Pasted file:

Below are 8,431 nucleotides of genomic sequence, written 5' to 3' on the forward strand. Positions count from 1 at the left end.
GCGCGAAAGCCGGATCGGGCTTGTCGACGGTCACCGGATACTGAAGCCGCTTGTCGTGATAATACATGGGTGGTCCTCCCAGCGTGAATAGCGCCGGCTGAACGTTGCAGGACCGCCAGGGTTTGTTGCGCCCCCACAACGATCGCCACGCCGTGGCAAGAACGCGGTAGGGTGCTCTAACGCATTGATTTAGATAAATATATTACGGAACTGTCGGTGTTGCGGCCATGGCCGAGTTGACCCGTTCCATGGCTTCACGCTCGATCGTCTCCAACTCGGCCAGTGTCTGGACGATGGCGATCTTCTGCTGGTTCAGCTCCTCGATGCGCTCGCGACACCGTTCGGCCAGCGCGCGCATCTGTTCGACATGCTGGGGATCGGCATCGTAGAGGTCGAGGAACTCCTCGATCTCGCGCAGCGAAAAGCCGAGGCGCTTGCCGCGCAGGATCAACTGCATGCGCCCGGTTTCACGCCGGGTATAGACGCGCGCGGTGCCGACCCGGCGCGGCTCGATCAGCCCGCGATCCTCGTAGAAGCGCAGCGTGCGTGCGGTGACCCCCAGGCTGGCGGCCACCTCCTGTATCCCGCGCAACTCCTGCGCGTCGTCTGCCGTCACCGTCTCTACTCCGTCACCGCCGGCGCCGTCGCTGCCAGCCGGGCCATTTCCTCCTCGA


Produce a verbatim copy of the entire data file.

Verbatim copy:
Below are 8,431 nucleotides of genomic sequence, written 5' to 3' on the forward strand. Positions count from 1 at the left end.
GCGCGAAAGCCGGATCGGGCTTGTCGACGGTCACCGGATACTGAAGCCGCTTGTCGTGATAATACATGGGTGGTCCTCCCAGCGTGAATAGCGCCGGCTGAACGTTGCAGGACCGCCAGGGTTTGTTGCGCCCCCACAACGATCGCCACGCCGTGGCAAGAACGCGGTAGGGTGCTCTAACGCATTGATTTAGATAAATATATTACGGAACTGTCGGTGTTGCGGCCATGGCCGAGTTGACCCGTTCCATGGCTTCACGCTCGATCGTCTCCAACTCGGCCAGTGTCTGGACGATGGCGATCTTCTGCTGGTTCAGCTCCTCGATGCGCTCGCGACACCGTTCGGCCAGCGCGCGCATCTGTTCGACATGCTGGGGATCGGCATCGTAGAGGTCGAGGAACTCCTCGATCTCGCGCAGCGAAAAGCCGAGGCGCTTGCCGCGCAGGATCAACTGCATGCGCCCGGTTTCACGCCGGGTATAGACGCGCGCGGTGCCGACCCGGCGCGGCTCGATCAGCCCGCGATCCTCGTAGAAGCGCAGCGTGCGTGCGGTGACCCCCAGGCTGGCGGCCACCTCCTGTATCCCGCGCAACTCCTGCGCGTCGTCTGCCGTCACCGTCTCTACTCCGTCACCGCCGGCGCCGTCGCTGCCAGCCGGGCCATTTCCTCCTCGA